The team say their mission is ‘to prove that American technology, American drivers and the American competitive spirit can compete and win on the F1 global stage.
Though the team have yet to make any firm decisions on drivers or engine supply, they plan to take full advantage of Formula One racings latest cost-cutting measures, which they believe will help them to take a new and highly efficient approach to running an F1 operation.
"If you look at the way it has gone in the recent past, it has been to find an incredibly rich trillionaire and have him dominate the team - and you are lucky enough to get a job when you've put the team together," said Windsor in a press conference announcing the project. "Or you are lucky enough to be invited by a large car company to set up an F1 team for them.
“Ken and I are lucky enough to have been around long enough not to want to do either of those things - and we always wanted to do our own team our way. It perhaps sounds very arrogant, but we have some history and we have some things that we want to bring into the sport that we think we can do well."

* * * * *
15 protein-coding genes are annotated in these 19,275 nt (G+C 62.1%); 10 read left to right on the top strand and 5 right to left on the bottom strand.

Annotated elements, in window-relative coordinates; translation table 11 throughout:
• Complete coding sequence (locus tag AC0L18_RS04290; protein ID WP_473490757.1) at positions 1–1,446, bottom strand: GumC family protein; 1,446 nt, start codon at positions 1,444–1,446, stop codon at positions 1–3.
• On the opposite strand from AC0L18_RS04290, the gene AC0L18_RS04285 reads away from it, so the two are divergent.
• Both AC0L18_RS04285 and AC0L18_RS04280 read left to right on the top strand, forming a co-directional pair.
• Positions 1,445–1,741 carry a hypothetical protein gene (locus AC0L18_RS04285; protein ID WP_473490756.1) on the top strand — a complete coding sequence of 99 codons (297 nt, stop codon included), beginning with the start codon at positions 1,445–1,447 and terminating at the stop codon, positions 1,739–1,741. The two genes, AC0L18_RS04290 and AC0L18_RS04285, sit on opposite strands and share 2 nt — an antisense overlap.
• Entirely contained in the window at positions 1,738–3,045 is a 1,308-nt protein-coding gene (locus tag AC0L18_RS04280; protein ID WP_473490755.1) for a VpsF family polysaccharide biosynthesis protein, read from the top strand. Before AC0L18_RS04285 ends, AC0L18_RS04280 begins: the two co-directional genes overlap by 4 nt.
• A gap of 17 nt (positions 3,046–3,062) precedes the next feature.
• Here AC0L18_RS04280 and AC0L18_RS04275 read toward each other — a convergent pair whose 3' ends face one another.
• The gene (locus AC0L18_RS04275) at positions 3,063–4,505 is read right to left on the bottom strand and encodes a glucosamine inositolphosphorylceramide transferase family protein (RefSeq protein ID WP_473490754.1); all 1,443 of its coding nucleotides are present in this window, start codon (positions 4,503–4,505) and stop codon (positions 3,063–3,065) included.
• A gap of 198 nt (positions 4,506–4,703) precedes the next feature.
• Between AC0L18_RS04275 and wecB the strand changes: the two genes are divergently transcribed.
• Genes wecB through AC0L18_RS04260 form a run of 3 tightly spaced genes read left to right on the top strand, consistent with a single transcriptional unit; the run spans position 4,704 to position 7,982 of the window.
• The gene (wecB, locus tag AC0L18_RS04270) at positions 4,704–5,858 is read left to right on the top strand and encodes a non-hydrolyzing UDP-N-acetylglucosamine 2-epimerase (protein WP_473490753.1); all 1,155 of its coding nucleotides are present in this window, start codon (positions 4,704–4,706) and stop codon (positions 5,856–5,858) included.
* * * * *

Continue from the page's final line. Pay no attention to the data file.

Windsor and Anderson claim to have plans in place to raise the necessary capital, part of which has come through securing a small equity partner for the team.
"The key was not selling anything more than a very small stake in the team, so we set some unbelievably steep hills to climb in the recession," said Windsor. "We wanted to sell off a small part of the team and, as we sit here now, we have done that.
"We are two guys who can say we want to do an F1 team because we have the capital to do it, and to some extent the recession has helped us a little bit. We have always had a very different approach - and that approach will become visible as this year unfolds."
The recent ban on in-season testing, plus the high number of Grands Prix outside Europe, also means that Windsor and Anderson are not expecting the teams unusual location to present any major logistical problems.
"Most of the technology in F1 comes from the US to begin with, and on the logistics side, this year less than half the races take place on the (European) continent so there is less reason for being there," said Anderson. "And the cost of doing business in the US is significantly lower than in Europe - and there are lots of good people here."
British-born Windsor, a former Williams team manager and best known of late as a Formula One commentator on US television, will take on the position of sporting director, while American engineer Anderson, recently responsible for the highly-acclaimed Windshear wind tunnel facility in North Carolina, will reprise the technical director role he previously held with the Ligier Formula One team back in the 1980s.